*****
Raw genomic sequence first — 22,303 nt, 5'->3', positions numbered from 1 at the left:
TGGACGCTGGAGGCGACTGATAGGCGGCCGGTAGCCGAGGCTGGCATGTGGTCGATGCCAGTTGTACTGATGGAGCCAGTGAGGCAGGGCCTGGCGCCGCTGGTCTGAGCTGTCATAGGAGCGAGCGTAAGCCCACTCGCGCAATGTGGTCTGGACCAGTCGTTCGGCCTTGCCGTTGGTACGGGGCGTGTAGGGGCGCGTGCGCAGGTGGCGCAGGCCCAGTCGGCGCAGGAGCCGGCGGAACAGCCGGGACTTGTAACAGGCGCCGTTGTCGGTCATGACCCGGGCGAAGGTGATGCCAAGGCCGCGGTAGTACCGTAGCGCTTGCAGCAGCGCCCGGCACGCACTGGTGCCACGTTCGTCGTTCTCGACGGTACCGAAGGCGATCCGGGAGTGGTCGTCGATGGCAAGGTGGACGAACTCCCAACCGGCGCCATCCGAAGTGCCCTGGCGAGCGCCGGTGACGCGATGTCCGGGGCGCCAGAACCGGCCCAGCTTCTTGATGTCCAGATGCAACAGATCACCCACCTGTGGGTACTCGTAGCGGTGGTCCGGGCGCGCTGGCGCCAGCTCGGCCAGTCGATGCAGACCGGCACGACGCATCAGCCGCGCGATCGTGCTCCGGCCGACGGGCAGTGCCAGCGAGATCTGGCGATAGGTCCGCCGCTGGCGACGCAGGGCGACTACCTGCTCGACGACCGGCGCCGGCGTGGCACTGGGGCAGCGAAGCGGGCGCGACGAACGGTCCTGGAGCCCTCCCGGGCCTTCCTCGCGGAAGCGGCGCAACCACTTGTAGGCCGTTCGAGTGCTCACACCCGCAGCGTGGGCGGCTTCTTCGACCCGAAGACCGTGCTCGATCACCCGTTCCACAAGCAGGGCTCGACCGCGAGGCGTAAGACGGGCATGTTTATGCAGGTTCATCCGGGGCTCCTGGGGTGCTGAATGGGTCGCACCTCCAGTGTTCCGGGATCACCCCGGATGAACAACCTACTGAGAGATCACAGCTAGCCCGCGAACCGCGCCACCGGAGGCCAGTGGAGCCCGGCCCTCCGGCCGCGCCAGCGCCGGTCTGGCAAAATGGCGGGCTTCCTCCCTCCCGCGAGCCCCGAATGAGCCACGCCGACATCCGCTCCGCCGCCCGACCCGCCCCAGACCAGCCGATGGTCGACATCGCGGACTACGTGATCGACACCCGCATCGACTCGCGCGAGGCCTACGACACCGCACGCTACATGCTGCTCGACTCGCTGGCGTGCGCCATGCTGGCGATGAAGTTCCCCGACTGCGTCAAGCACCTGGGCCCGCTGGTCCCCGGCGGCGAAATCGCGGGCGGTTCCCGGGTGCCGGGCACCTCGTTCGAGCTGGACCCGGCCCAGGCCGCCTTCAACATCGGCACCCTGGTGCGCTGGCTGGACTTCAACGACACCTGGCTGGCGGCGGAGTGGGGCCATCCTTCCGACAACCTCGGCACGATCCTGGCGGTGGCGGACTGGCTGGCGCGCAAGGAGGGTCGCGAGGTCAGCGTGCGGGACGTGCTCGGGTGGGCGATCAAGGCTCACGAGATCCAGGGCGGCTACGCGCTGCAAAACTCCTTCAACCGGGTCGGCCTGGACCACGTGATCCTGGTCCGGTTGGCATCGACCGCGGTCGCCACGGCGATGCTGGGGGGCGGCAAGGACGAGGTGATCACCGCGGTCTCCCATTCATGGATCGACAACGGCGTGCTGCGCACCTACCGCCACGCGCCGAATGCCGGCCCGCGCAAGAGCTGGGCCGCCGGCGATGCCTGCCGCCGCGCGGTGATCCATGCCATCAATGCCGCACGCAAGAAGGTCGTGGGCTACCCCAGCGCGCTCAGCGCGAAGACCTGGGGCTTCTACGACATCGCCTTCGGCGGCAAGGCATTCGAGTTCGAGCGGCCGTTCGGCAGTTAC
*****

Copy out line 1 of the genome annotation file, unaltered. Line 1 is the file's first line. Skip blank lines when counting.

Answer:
Raw genomic sequence first — 22,303 nt, 5'->3', positions numbered from 1 at the left: